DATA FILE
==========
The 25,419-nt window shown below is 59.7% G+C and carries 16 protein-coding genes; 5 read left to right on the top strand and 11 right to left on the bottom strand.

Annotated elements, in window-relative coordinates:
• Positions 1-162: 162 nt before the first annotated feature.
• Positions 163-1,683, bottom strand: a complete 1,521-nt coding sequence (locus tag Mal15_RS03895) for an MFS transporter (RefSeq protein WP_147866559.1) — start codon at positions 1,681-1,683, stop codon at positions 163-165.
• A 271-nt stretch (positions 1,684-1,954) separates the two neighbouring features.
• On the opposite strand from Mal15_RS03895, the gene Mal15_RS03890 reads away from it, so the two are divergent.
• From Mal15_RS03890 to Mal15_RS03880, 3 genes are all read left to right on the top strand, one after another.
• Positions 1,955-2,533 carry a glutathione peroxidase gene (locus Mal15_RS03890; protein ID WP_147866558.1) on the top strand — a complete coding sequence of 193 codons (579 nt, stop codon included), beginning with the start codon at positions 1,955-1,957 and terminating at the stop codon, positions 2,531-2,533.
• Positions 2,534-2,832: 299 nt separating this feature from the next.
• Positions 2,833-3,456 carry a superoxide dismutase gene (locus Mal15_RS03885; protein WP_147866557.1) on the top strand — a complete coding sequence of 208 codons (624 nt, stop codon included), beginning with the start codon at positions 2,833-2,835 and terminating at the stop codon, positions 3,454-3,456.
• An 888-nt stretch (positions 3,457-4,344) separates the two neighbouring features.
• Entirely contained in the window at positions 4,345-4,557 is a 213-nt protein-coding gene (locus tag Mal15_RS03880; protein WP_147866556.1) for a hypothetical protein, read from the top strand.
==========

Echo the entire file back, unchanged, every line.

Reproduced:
The 25,419-nt window shown below is 59.7% G+C and carries 16 protein-coding genes; 5 read left to right on the top strand and 11 right to left on the bottom strand.

Annotated elements, in window-relative coordinates:
• Positions 1-162: 162 nt before the first annotated feature.
• Positions 163-1,683, bottom strand: a complete 1,521-nt coding sequence (locus tag Mal15_RS03895) for an MFS transporter (RefSeq protein WP_147866559.1) — start codon at positions 1,681-1,683, stop codon at positions 163-165.
• A 271-nt stretch (positions 1,684-1,954) separates the two neighbouring features.
• On the opposite strand from Mal15_RS03895, the gene Mal15_RS03890 reads away from it, so the two are divergent.
• From Mal15_RS03890 to Mal15_RS03880, 3 genes are all read left to right on the top strand, one after another.
• Positions 1,955-2,533 carry a glutathione peroxidase gene (locus Mal15_RS03890; protein ID WP_147866558.1) on the top strand — a complete coding sequence of 193 codons (579 nt, stop codon included), beginning with the start codon at positions 1,955-1,957 and terminating at the stop codon, positions 2,531-2,533.
• Positions 2,534-2,832: 299 nt separating this feature from the next.
• Positions 2,833-3,456 carry a superoxide dismutase gene (locus Mal15_RS03885; protein WP_147866557.1) on the top strand — a complete coding sequence of 208 codons (624 nt, stop codon included), beginning with the start codon at positions 2,833-2,835 and terminating at the stop codon, positions 3,454-3,456.
• An 888-nt stretch (positions 3,457-4,344) separates the two neighbouring features.
• Entirely contained in the window at positions 4,345-4,557 is a 213-nt protein-coding gene (locus tag Mal15_RS03880; protein WP_147866556.1) for a hypothetical protein, read from the top strand.